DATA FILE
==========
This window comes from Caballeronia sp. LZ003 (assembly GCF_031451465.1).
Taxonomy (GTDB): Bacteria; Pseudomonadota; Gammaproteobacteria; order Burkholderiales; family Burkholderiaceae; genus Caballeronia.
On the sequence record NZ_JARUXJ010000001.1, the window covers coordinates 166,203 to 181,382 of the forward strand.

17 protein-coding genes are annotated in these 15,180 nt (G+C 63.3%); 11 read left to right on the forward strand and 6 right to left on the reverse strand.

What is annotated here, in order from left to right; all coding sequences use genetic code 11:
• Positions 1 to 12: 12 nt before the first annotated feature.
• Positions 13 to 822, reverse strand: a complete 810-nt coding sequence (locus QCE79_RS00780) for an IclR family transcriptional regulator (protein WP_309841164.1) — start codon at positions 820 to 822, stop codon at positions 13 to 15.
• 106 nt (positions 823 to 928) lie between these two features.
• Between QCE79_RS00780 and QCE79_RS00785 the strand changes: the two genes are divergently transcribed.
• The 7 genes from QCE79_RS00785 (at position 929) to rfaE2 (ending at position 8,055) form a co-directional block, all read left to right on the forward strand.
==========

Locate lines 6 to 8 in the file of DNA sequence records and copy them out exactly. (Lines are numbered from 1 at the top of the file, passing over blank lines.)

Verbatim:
• Positions 1 to 12: 12 nt before the first annotated feature.
• Positions 13 to 822, reverse strand: a complete 810-nt coding sequence (locus QCE79_RS00780) for an IclR family transcriptional regulator (protein WP_309841164.1) — start codon at positions 820 to 822, stop codon at positions 13 to 15.
• 106 nt (positions 823 to 928) lie between these two features.